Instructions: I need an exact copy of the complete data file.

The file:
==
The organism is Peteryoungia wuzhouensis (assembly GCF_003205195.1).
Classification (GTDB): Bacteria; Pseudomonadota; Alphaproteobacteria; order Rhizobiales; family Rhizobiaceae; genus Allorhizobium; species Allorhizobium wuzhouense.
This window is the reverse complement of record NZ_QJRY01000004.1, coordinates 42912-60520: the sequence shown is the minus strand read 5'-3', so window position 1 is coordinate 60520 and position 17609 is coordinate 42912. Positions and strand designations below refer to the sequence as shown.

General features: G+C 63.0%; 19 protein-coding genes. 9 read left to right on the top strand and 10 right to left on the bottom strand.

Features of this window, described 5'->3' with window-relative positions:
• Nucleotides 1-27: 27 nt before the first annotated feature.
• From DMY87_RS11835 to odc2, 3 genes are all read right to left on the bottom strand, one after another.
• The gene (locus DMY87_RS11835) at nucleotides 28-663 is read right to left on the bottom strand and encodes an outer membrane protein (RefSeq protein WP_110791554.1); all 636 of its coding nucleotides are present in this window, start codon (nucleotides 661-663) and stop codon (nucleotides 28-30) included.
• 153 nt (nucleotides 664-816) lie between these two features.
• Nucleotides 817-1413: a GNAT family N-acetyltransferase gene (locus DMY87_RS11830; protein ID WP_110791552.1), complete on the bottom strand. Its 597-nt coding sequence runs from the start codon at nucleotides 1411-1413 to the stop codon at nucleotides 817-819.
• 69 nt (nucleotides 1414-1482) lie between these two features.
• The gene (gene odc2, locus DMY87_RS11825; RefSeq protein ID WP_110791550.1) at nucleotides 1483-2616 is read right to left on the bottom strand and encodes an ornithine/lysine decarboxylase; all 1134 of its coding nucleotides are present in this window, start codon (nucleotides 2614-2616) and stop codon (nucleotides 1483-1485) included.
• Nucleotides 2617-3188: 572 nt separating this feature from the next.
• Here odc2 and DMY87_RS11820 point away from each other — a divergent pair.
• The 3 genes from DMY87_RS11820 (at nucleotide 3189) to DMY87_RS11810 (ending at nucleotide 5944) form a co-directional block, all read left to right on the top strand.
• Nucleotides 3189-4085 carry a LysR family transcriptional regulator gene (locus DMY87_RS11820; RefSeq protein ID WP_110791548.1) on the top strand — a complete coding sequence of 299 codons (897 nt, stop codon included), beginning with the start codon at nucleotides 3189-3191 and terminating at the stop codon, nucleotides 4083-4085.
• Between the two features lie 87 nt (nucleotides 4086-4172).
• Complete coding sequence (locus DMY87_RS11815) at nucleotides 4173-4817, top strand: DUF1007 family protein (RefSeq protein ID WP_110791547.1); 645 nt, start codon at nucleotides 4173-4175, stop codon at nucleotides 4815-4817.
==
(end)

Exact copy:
The organism is Peteryoungia wuzhouensis (assembly GCF_003205195.1).
Classification (GTDB): Bacteria; Pseudomonadota; Alphaproteobacteria; order Rhizobiales; family Rhizobiaceae; genus Allorhizobium; species Allorhizobium wuzhouense.
This window is the reverse complement of record NZ_QJRY01000004.1, coordinates 42912-60520: the sequence shown is the minus strand read 5'-3', so window position 1 is coordinate 60520 and position 17609 is coordinate 42912. Positions and strand designations below refer to the sequence as shown.

General features: G+C 63.0%; 19 protein-coding genes. 9 read left to right on the top strand and 10 right to left on the bottom strand.

Features of this window, described 5'->3' with window-relative positions:
• Nucleotides 1-27: 27 nt before the first annotated feature.
• From DMY87_RS11835 to odc2, 3 genes are all read right to left on the bottom strand, one after another.
• The gene (locus DMY87_RS11835) at nucleotides 28-663 is read right to left on the bottom strand and encodes an outer membrane protein (RefSeq protein WP_110791554.1); all 636 of its coding nucleotides are present in this window, start codon (nucleotides 661-663) and stop codon (nucleotides 28-30) included.
• 153 nt (nucleotides 664-816) lie between these two features.
• Nucleotides 817-1413: a GNAT family N-acetyltransferase gene (locus DMY87_RS11830; protein ID WP_110791552.1), complete on the bottom strand. Its 597-nt coding sequence runs from the start codon at nucleotides 1411-1413 to the stop codon at nucleotides 817-819.
• 69 nt (nucleotides 1414-1482) lie between these two features.
• The gene (gene odc2, locus DMY87_RS11825; RefSeq protein ID WP_110791550.1) at nucleotides 1483-2616 is read right to left on the bottom strand and encodes an ornithine/lysine decarboxylase; all 1134 of its coding nucleotides are present in this window, start codon (nucleotides 2614-2616) and stop codon (nucleotides 1483-1485) included.
• Nucleotides 2617-3188: 572 nt separating this feature from the next.
• Here odc2 and DMY87_RS11820 point away from each other — a divergent pair.
• The 3 genes from DMY87_RS11820 (at nucleotide 3189) to DMY87_RS11810 (ending at nucleotide 5944) form a co-directional block, all read left to right on the top strand.
• Nucleotides 3189-4085 carry a LysR family transcriptional regulator gene (locus DMY87_RS11820; RefSeq protein ID WP_110791548.1) on the top strand — a complete coding sequence of 299 codons (897 nt, stop codon included), beginning with the start codon at nucleotides 3189-3191 and terminating at the stop codon, nucleotides 4083-4085.
• Between the two features lie 87 nt (nucleotides 4086-4172).
• Complete coding sequence (locus DMY87_RS11815) at nucleotides 4173-4817, top strand: DUF1007 family protein (RefSeq protein ID WP_110791547.1); 645 nt, start codon at nucleotides 4173-4175, stop codon at nucleotides 4815-4817.